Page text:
It’s not an exaggeration to say that without the Willamette River, the valley that shares its name would look far different today. It was the river’s fertile farmlands and floodplains, after all, that made it such an appealing home for generations of Native Americans and Oregon Trail emigrants. And easy river access has long made it possible to travel around Eugene, Corvallis, Albany, and Salem—all cities through which the Willamette River flows today.
The Willamette River isn’t the shipping channel it once was—but crops grown in the surrounding valley continue to reach consumers around the world today. And, not for nothing, but the river is a vibrant source of recreation for countless locals and visitors all year long.
Fed by mountain tributaries south of Eugene, the Willamette River flows northward for nearly 200 miles before emptying into the Columbia River near Portland. Along the way, it passes through cities large and small, boasts dramatic wildlife viewing opportunities, offers all manner of outdoor recreation, and showcases the natural beauty of the iconic Willamette Valley.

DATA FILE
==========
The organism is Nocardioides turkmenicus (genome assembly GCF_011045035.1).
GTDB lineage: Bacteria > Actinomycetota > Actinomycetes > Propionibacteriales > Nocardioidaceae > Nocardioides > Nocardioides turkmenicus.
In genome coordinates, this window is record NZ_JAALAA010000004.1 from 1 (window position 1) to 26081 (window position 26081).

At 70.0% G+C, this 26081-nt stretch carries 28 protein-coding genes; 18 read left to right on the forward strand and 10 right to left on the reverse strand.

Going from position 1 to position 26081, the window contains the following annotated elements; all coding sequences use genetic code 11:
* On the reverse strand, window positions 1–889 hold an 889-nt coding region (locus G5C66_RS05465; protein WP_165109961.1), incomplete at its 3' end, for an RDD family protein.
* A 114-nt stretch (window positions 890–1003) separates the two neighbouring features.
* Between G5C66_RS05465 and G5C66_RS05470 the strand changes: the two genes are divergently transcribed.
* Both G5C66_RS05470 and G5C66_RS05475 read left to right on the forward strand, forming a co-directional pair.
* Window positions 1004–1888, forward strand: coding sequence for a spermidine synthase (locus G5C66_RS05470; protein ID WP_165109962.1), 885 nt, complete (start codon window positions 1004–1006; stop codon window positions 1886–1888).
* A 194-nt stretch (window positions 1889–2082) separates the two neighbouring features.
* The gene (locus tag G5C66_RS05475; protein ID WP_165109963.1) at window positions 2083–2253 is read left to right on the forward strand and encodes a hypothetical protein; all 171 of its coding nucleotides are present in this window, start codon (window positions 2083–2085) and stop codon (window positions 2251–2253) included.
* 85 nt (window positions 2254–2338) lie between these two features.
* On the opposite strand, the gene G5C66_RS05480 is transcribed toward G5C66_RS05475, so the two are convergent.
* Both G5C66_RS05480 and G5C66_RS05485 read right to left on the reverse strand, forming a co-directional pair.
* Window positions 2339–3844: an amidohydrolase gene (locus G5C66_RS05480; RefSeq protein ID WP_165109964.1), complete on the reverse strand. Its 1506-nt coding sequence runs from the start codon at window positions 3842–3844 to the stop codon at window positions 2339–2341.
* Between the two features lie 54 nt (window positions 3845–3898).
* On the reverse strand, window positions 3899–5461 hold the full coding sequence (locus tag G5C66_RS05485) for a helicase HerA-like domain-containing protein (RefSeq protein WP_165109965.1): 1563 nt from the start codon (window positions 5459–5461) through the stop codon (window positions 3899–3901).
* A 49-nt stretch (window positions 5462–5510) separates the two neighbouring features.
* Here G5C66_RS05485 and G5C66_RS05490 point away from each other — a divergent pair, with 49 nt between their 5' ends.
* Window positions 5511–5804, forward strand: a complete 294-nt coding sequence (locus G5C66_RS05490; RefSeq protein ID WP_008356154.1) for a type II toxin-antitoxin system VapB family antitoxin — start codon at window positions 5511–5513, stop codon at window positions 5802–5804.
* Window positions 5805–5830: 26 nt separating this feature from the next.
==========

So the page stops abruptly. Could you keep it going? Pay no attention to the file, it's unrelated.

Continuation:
And you can see it all along the Willamette Water Trail, which covers 187 miles of wonder along the mainstem Willamette River, as well as the Coast Fork Willamette, Middle Fork Willamette, and the McKenzie rivers.
So what is the Willamette Water Trail, anyway? Think of it as, well, a hiking trail — but on water. Instead of walking all those miles, you can paddle or float as much or as little of the Willamette River as you’d like; in-town landings and roughly 50 riverside campsites make it easy to plan a leisurely afternoon on the water or a fascinating multi-day adventure — whatever sounds fun and doable.